Monday, 13 August 2012

Comic Book Review | Memorial by Chris Roberson and Rich Ellis

So what if I were to tell you that there's a world where the folks from our favourite childhood storybooks live and breathe like real people? Would you be blown away?


Well, nor was I. Though I had high hopes for Memorial: a six-issue miniseries - now a single gorgeous graphic novel - written by iZombie's Chris Roberson, complete with cartoonish art courtesy of comic book newcomer Rich Ellis, and lush covers by M. W. Kaluta. But it's basically another take on Fables.

That said, the great game that made Bill Willingham's name was for its part far from original, so I certainly didn't come to Memorial desperate to dismiss the thing as a pointless carbon copy based on a couple of conceptual coincidences. Sadly, however, this short series never really rises above its clear and present predecessors — and please, pay particular attention to that there plural, because other obvious influences are waiting in the wings. The Sandman, for example. At times, Memorial reads like a deleted scene from said, set in The Dreaming.

Roberson sets the bar hella high, then, and perhaps that's part of the reason why Memorial misses the mark. But make no mistake: several other factors contribute to its at best graceful failure, including lazy storytelling devices like the amnesia our heroine Em - named after the letter on her necklace - suffers from at the outset.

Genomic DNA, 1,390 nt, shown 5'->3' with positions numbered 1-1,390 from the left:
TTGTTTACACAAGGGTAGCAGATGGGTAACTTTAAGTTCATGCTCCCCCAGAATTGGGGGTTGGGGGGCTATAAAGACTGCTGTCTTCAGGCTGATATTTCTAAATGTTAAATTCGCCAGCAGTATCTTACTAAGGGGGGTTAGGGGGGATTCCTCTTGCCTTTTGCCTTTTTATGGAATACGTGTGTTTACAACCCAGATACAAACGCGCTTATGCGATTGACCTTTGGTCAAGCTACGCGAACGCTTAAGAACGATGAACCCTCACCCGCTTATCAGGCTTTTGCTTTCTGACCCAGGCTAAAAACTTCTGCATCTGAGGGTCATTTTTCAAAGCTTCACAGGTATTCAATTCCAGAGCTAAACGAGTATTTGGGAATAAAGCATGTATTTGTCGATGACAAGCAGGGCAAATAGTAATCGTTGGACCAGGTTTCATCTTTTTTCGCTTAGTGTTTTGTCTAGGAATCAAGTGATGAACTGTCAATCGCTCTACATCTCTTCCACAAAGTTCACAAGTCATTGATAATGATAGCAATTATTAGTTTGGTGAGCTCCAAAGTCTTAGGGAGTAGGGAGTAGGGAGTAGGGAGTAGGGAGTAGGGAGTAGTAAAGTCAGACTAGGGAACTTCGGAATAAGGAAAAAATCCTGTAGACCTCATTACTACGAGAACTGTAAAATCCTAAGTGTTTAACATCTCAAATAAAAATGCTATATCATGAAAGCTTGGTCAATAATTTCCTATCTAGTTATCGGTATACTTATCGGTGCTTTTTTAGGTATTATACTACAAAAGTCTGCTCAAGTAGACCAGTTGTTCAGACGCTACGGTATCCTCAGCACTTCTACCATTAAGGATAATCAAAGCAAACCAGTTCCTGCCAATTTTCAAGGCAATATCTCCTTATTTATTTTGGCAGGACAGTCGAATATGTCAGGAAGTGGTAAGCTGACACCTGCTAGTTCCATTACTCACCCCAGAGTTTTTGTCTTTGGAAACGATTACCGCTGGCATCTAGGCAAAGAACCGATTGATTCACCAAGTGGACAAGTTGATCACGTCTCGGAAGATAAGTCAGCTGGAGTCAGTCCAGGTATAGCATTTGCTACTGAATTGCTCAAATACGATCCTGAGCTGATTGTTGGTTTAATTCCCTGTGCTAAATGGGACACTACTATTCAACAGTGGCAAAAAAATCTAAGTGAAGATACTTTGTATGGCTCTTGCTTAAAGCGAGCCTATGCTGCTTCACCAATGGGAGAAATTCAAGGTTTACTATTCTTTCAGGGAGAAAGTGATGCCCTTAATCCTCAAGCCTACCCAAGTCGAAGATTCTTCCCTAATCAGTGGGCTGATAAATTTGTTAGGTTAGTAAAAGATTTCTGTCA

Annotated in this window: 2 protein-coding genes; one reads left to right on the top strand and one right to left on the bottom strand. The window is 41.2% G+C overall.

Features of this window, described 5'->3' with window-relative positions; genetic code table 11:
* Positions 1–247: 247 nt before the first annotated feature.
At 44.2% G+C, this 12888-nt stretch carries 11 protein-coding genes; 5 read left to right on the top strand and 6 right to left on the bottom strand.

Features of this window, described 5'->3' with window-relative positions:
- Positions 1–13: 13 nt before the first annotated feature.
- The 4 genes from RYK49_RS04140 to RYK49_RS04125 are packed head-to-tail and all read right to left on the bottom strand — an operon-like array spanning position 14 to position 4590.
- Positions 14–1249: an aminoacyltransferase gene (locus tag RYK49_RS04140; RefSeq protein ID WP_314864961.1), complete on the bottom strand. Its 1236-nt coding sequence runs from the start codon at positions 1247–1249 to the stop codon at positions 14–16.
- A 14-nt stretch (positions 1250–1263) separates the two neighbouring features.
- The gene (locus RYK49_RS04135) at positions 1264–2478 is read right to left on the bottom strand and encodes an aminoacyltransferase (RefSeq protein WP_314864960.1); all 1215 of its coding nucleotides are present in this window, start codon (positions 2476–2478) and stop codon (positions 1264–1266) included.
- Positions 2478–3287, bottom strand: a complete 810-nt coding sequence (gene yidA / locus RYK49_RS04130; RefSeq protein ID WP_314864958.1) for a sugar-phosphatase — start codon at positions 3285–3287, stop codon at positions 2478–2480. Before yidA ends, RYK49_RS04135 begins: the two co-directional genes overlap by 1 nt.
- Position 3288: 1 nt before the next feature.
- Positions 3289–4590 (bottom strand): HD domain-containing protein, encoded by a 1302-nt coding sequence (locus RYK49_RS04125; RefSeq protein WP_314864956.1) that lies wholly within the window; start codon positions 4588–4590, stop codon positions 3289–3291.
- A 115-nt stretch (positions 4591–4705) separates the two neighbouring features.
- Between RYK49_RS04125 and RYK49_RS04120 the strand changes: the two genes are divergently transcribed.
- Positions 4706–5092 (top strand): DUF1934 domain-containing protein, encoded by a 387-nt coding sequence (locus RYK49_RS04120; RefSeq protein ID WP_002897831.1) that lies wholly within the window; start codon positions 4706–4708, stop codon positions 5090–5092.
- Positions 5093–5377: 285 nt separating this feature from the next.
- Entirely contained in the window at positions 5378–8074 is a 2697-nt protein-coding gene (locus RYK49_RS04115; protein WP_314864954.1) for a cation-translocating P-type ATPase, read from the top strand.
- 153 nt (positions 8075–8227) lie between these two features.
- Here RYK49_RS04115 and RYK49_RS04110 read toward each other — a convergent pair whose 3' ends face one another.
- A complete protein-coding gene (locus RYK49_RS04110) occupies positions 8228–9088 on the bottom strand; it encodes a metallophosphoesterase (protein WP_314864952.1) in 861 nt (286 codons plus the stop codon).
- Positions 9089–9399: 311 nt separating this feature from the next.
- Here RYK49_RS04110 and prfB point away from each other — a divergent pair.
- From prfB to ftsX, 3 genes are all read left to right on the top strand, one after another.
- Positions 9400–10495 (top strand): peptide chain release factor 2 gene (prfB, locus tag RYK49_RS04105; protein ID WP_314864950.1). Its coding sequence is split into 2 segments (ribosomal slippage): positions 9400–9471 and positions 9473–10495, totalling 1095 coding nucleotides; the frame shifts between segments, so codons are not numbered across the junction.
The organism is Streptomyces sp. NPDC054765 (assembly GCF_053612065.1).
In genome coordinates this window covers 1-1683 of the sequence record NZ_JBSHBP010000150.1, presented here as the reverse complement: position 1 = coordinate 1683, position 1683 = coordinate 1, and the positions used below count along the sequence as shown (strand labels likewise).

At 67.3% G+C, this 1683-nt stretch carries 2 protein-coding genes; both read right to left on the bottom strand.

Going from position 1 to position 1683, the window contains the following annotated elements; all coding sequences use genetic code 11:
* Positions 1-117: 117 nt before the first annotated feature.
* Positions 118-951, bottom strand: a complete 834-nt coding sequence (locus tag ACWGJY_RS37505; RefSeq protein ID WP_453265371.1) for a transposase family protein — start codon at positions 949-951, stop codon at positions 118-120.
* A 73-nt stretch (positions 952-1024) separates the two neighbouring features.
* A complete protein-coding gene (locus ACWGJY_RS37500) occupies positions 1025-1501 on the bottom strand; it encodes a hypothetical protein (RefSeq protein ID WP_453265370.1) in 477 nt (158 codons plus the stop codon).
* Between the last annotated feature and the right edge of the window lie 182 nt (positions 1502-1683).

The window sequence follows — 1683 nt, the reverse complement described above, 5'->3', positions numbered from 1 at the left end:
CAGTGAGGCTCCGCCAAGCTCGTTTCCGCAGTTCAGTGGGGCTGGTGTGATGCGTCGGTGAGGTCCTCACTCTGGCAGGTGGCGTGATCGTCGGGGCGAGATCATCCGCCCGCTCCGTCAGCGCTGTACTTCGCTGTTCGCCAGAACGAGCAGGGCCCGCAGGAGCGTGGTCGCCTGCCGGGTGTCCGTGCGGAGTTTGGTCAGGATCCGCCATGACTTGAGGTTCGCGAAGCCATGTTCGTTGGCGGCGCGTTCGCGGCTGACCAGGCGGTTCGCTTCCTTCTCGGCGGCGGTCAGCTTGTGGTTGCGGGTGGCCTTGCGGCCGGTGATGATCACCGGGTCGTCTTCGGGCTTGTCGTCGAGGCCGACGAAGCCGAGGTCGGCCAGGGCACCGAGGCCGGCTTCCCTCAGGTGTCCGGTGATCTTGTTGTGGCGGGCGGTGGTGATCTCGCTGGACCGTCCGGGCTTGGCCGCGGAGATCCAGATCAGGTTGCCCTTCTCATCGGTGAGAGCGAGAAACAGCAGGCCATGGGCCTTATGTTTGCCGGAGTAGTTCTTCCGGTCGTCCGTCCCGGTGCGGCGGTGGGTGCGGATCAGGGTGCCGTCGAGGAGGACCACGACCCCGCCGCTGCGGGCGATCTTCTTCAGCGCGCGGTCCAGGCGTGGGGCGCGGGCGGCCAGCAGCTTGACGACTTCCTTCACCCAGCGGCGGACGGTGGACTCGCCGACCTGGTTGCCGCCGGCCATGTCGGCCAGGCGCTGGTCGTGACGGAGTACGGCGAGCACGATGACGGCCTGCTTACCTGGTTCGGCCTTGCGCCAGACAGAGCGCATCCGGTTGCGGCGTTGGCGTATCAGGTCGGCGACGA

Another thing that annoyed me was how absolutely passive Em is as a protagonist. Throughout the series she stumbles from fantastical place to place, meets a overwhelming cast of characters, becomes drawn into a potentially crucial conflict... all the while without asserting her agency. Come the last act, even, Em's a pawn in someone else's play for power, and unsurprisingly, the path of least resistance she follows - and we with her - makes for a lackluster narrative.

In the final summation, Rich Ellis' art fares better than Roberson's writing, but I didn't find it particularly inspiring either. He deserves some applause for his attention to detail, but well developed backgrounds can only carry one so far, and I'm afraid Ellis' characters looked too much like cartoons for my liking. As ever, your mileage may vary — after all, beauty lies in the beholder's eyes.

So: the storytelling is twee, the cast never quite comes alive, and the setting - to put it politely - could be better differentiated. But putting aside my problems with Memorial in terms of narrative and character, as well as its telling resemblance, I don't actually doubt that there are interesting stories to be told in this world. Better Roberson had started with one of them than the six issues of insipid set-up this collection consists of, certainly, but even then, this book bears a small portion of potential.

Which is to say, Memorial is far from the home run I had hoped for, but it isn't entirely terrible either. It's muddled, derivative, and difficult to get into, but now that the worldbuilding's well and truly begun - if not done - and we've met the major players, it's got to get better. Or else... what was the point?

1 comment:

  1. Wow, I never thought I'd see you use the term "Hella" in a review...regardless, another fine review.

    I've been wanting to check out something of Roberson's, but I'll likely pass on Memorial. Perhaps iZombie. Allred's art is pretty awesome.